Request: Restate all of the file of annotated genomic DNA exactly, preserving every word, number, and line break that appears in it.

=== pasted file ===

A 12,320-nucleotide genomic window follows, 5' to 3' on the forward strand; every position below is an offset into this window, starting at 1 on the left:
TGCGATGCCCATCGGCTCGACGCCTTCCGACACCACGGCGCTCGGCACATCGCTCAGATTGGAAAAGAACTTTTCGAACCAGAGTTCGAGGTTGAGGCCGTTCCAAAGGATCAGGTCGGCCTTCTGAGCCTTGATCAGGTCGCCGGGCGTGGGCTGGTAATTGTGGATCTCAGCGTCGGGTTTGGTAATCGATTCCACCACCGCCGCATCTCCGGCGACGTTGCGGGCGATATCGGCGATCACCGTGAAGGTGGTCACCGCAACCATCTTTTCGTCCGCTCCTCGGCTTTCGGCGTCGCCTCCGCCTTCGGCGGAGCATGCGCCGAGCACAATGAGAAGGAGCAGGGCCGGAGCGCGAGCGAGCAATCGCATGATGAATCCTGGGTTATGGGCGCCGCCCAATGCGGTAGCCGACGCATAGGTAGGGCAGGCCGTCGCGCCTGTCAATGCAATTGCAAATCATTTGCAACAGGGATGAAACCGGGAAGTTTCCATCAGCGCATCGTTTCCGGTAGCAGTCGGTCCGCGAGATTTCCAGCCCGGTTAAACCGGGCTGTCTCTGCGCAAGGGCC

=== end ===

A 12,320-nucleotide genomic window follows, 5' to 3' on the forward strand; every position below is an offset into this window, starting at 1 on the left:
TGCGATGCCCATCGGCTCGACGCCTTCCGACACCACGGCGCTCGGCACATCGCTCAGATTGGAAAAGAACTTTTCGAACCAGAGTTCGAGGTTGAGGCCGTTCCAAAGGATCAGGTCGGCCTTCTGAGCCTTGATCAGGTCGCCGGGCGTGGGCTGGTAATTGTGGATCTCAGCGTCGGGTTTGGTAATCGATTCCACCACCGCCGCATCTCCGGCGACGTTGCGGGCGATATCGGCGATCACCGTGAAGGTGGTCACCGCAACCATCTTTTCGTCCGCTCCTCGGCTTTCGGCGTCGCCTCCGCCTTCGGCGGAGCATGCGCCGAGCACAATGAGAAGGAGCAGGGCCGGAGCGCGAGCGAGCAATCGCATGATGAATCCTGGGTTATGGGCGCCGCCCAATGCGGTAGCCGACGCATAGGTAGGGCAGGCCGTCGCGCCTGTCAATGCAATTGCAAATCATTTGCAACAGGGATGAAACCGGGAAGTTTCCATCAGCGCATCGTTTCCGGTAGCAGTCGGTCCGCGAGATTTCCAGCCCGGTTAAACCGGGCTGTCTCTGCGCAAGGGCC